Opinion: My call to come home to Detroit
It was roughly one year ago when I returned to the city to interview for the Challenge Detroit fellowship. While I am a native of Detroit, it had been 10 years since I had lived full time in Detroit, spending four years in upstate New York for university and an additional six years working in web and digital communications in New York City.
I loved New York City. I enjoyed constantly being in earshot of five different languages, riding the subway, and trying to choose between a snack of Jamaican beef patties on Flatbush Avenue or scallion pancakes in Chinatown.
And yet Detroit beckoned me. It tugged on the strings of my memory and knocked on the door of my heart.
A walk down a tree-lined street in Prospect-Lefferts Garden reminded me of those in Rosedale Park. Late nights in Bushwick took my mind back to the cracked concrete sidewalks of the Grand River & Oakman Boulevard intersection. The sight of high schoolers competing on soccer fields next to the FDR Drive made me reminisce of the work my father invested into the creation of the first official inter-public school soccer program at Detroit Renaissance on Outer Drive.
It was with a seemingly magnetic pull that I came home to be part of Challenge Detroit, a yearlong fellowship that brings together leaders from across the country to collaborate on Detroit’s challenges and opportunities. As a Challenge Detroit Fellow working for Detroit Homecoming, I have been able to assist Detroit Homecoming with its expat engagement and external communications on Mondays through Thursdays. I have also had the opportunity to collaborate with other program Fellows and community members on the development of innovative recommendations and solutions for nonprofit organizations every Friday. These collaborative projects are the heart of the program, and have enabled me to learn more about my community and contribute to being bold and empathetic in our approach to urban and social issues.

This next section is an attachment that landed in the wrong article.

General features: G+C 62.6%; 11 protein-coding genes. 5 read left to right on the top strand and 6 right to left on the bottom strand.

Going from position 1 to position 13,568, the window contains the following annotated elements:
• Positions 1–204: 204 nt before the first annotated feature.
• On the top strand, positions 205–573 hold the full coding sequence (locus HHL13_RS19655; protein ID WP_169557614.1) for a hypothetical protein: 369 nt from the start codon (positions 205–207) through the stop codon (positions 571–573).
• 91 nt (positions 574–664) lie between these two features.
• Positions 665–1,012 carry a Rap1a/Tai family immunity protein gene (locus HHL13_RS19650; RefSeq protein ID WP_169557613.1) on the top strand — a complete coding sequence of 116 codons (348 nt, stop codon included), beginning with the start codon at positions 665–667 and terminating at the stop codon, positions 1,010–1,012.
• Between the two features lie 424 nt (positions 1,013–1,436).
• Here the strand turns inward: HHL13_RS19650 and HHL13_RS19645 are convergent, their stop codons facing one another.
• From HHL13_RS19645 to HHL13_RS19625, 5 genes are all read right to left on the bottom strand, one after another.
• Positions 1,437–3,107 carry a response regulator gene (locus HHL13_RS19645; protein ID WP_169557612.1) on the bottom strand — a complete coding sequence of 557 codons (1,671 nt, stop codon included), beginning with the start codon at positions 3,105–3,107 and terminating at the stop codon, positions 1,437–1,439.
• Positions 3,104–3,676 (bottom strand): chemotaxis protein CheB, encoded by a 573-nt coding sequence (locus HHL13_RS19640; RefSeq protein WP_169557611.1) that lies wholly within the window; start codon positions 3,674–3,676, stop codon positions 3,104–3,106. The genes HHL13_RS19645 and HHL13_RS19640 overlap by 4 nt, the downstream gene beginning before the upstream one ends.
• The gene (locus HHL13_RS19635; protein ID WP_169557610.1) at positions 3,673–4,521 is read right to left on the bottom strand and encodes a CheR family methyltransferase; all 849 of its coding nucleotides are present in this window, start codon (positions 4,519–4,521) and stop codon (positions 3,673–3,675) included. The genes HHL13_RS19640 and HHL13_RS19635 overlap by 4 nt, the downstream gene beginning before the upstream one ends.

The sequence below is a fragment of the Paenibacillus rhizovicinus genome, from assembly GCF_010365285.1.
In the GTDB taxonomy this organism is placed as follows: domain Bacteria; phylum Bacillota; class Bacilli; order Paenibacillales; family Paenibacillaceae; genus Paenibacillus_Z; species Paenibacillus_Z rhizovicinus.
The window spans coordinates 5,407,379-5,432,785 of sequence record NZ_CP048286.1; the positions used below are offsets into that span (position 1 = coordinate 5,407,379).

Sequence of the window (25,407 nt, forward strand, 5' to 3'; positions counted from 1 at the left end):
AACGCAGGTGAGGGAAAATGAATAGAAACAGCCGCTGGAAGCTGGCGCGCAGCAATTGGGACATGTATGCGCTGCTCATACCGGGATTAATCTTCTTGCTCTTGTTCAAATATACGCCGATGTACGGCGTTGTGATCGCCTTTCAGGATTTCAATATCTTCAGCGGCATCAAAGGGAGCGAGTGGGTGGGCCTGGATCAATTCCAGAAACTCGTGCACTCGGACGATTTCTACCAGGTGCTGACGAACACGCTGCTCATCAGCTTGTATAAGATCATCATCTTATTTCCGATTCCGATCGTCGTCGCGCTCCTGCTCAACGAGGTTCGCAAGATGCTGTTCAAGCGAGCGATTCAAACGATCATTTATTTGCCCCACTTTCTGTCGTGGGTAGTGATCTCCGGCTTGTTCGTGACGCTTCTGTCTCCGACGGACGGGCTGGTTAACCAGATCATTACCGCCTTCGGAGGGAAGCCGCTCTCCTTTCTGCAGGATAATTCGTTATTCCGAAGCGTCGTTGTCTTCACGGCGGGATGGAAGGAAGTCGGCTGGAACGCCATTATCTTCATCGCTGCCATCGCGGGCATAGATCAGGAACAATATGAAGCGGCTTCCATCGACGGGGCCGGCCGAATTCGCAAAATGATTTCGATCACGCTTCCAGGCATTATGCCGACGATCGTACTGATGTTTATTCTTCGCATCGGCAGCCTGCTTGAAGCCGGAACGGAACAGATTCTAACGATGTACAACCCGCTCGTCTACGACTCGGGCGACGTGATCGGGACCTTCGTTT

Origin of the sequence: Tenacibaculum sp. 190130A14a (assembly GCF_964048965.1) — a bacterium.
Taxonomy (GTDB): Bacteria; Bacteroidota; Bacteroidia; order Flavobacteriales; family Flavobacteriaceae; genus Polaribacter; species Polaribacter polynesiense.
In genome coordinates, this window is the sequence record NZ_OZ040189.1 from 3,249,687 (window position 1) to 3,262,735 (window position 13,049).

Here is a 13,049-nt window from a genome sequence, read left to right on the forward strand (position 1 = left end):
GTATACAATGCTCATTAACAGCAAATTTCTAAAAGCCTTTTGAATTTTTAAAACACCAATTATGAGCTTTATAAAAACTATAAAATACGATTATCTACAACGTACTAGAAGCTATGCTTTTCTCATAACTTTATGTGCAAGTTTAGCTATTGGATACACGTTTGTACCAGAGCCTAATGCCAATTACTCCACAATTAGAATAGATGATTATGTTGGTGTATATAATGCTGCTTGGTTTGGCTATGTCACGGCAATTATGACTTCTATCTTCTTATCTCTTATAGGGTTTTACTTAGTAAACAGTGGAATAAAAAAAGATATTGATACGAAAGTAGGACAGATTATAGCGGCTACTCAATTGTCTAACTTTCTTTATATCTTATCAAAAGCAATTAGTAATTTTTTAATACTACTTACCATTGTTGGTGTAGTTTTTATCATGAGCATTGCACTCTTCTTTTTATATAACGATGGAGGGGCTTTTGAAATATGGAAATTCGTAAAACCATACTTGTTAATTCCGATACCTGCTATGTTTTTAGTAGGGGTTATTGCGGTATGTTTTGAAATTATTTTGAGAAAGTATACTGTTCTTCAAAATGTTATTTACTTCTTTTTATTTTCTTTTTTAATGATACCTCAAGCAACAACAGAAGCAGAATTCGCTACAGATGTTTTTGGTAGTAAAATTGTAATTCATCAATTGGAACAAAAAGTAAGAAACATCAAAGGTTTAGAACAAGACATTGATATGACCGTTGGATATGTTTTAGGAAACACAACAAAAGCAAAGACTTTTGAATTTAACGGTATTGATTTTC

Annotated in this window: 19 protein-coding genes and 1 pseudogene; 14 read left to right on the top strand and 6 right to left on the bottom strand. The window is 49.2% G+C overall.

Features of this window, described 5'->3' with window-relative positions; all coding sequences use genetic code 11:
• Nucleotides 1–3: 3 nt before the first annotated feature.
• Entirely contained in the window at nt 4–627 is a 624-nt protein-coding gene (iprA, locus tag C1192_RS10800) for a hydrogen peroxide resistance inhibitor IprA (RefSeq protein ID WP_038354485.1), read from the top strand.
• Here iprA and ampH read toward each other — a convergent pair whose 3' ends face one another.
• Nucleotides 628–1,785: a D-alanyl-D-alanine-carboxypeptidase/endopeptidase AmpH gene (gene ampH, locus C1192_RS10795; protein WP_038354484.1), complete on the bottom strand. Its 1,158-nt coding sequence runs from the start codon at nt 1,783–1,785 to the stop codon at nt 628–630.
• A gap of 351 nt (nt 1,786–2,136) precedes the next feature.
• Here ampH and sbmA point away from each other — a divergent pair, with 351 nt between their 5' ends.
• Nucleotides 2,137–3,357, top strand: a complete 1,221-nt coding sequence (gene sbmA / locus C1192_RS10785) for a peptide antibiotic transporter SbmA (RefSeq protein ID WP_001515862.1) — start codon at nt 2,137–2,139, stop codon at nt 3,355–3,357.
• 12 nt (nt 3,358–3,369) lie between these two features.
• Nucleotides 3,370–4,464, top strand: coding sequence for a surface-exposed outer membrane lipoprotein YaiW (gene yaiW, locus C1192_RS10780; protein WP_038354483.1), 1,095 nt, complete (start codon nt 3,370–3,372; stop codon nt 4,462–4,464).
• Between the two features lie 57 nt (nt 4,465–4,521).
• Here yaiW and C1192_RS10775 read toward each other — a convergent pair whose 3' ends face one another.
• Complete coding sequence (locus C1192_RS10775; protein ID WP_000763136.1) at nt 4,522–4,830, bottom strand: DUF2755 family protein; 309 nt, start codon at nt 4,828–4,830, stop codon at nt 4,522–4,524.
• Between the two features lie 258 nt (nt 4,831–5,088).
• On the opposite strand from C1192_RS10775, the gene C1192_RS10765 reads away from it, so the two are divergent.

A few weeks ago, around 60 men and women were in Detroit, from our own backyard and across the country, to interview for the same program that encouraged me to come home. After interviewing with various partnering companies and participating in immersive activities, a final cohort will be selected for the 2018-19 fellowship year.
Challenge Detroit proves that we are so much stronger and productive when we work together with creativity and hope. The city’s people, culture and complex beauty instilled in me a herculean love. This love for Detroit and its citizens challenges me to rethink sacrifice, investment, generosity, progress, development and community.
It challenged me to leave its city limits and to explore a brave, bold world so that I might finally realize the strength of its call.
Medvis Jackson is a Detroit native and Year Six Challenge Detroit Fellow.